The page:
Close to the city/And far from its clamor

Two months ago, Slate‘s Fred Kaplan released his “Best Jazz Albums of 2009,” and number three on the list was Jim Hall and Bill Frisell’s 2008 release, Hemispheres.  It’s two discs worth of thought-provoking yet non-disruptive jazz by two of the genre’s most innovating guitarists.  The second disc features a rhythm section consisting of Joey Baron on drums and Scott Colley on bass, but the first disc puts the legendary Hall and his former student Frisell alone in a room together.  The result is ten highly improvisatory tracks that run the gamut from “safe at home” to “lost in e-space.”  Each bears repeat listening and close attention but also functions well as background music for performing thinking tasks.

Listen, if you please, to the way Hall and Frisell transform Bob Dylan’s “Masters of War” into something that does not protest, that reminds me less of Dylan’s angry, vengeful lyrics (And I hope that you die/And your death’ll come soon/I will follow your casket/In the pale afternoon) than of the stoic verses of “The Chess Players” by Ricardo Reis:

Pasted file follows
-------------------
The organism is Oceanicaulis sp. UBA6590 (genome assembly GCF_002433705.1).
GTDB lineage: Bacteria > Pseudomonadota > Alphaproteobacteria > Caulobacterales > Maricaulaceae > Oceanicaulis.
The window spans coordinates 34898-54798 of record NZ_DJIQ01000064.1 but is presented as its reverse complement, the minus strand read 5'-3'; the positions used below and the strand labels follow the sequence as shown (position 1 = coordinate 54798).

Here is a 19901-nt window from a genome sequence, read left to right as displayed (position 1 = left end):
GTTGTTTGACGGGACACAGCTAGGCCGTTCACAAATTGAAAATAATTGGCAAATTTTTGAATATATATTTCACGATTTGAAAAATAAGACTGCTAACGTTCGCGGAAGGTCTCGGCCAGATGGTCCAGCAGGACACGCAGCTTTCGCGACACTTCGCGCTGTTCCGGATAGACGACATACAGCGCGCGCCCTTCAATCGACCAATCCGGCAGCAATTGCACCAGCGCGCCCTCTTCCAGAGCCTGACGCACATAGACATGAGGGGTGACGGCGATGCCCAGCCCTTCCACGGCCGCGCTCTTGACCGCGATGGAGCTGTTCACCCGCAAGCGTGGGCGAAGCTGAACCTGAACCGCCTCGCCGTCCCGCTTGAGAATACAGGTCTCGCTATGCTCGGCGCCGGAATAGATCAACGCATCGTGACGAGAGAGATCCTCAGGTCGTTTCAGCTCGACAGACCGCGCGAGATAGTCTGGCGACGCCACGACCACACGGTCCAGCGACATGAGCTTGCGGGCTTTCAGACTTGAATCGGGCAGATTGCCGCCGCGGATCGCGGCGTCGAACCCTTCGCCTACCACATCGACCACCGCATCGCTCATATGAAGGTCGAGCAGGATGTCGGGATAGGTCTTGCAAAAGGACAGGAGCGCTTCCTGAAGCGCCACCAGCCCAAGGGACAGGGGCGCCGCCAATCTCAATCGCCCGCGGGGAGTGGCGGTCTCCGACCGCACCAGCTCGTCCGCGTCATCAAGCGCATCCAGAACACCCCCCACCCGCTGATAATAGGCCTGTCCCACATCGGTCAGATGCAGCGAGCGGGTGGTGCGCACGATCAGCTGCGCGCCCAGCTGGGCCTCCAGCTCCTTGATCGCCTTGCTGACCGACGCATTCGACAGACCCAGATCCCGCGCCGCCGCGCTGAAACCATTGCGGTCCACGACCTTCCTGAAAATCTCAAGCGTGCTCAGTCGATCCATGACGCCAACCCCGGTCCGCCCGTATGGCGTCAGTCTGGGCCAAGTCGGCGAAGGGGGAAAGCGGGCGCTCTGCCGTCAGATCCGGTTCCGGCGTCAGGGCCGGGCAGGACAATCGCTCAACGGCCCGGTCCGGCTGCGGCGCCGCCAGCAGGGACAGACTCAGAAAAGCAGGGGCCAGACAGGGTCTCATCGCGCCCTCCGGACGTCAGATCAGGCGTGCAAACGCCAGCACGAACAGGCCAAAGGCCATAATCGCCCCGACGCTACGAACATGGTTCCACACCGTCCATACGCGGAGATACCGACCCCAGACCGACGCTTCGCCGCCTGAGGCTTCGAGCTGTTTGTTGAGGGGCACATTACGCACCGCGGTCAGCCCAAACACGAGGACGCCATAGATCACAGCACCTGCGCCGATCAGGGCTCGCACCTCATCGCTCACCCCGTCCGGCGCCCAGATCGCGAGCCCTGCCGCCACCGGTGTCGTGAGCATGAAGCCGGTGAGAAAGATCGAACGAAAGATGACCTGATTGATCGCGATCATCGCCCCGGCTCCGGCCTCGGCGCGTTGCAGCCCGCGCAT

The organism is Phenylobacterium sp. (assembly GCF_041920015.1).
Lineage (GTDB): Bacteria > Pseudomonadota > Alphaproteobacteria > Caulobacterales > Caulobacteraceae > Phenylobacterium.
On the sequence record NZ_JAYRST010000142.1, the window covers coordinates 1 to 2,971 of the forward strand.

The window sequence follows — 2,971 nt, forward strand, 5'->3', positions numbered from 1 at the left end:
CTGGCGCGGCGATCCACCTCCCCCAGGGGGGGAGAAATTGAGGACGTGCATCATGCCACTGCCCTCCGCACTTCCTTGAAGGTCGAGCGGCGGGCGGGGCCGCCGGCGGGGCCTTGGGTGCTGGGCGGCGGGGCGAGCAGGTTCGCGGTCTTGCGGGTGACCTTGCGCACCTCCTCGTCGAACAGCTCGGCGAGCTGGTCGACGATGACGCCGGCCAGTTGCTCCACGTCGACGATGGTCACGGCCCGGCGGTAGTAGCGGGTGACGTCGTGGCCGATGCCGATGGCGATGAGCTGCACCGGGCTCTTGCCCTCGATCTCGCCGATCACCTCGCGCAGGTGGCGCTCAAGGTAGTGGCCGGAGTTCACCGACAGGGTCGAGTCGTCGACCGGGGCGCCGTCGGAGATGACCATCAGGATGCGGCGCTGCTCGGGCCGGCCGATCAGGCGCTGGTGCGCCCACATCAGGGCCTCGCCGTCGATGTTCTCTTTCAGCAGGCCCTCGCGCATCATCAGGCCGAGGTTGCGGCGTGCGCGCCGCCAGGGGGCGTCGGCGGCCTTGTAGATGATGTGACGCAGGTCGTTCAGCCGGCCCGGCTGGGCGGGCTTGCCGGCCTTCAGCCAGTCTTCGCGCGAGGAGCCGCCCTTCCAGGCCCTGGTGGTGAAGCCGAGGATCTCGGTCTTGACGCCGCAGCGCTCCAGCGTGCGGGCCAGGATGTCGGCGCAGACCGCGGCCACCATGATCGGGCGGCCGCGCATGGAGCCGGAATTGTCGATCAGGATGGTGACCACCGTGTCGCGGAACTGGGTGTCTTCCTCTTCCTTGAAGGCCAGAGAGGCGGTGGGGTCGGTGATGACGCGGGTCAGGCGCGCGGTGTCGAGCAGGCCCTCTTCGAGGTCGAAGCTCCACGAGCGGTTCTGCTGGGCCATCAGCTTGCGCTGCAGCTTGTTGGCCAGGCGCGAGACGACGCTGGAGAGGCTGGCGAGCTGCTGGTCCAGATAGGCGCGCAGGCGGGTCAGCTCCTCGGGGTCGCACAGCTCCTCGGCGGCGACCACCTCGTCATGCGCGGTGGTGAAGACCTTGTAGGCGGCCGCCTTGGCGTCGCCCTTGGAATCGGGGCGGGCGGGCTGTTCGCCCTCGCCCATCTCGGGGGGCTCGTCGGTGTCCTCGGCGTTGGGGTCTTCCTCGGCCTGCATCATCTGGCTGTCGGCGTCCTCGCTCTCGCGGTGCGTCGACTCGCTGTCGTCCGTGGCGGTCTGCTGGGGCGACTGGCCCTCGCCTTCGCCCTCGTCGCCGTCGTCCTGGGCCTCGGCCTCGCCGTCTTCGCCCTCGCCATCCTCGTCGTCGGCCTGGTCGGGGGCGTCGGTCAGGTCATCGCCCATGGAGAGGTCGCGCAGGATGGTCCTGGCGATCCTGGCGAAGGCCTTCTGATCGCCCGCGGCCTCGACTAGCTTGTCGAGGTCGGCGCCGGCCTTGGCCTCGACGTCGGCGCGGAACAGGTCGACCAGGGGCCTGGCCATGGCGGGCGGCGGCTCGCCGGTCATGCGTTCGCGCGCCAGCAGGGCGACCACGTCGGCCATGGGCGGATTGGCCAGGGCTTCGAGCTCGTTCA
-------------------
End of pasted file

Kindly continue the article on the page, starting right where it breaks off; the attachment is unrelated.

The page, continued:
Houses were burning, walls were torn down
And coffers plundered;
Women were raped and propped against
The crumbling walls;
Children, pierced by spears, were so much
Blood in the streets…
But the two chess players stayed where they were
Close to the city
And far from its clamor, and kept on playing
Their game of chess.

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5 Responses to Close to the city/And far from its clamor

  1. Trent W says:

    Joey Baron was on the cover of the first Modern Drummer magazine I ever purchased, in ninth grade, when I had just taken up the instrument. The story inside talked a bit about Baron being the drummer on David Bowie’s recent release, Outside.

    Baron, it seems, is fast becoming the through-line to your posts, just as Outside and other odd remembrances are fast becoming the through-line to my replies.

  2. David G says:

    Lovely and haunting. It’s almost as if they’re playing in the present, in a world that’s given up fighting the masters of war or even wishing them dead.

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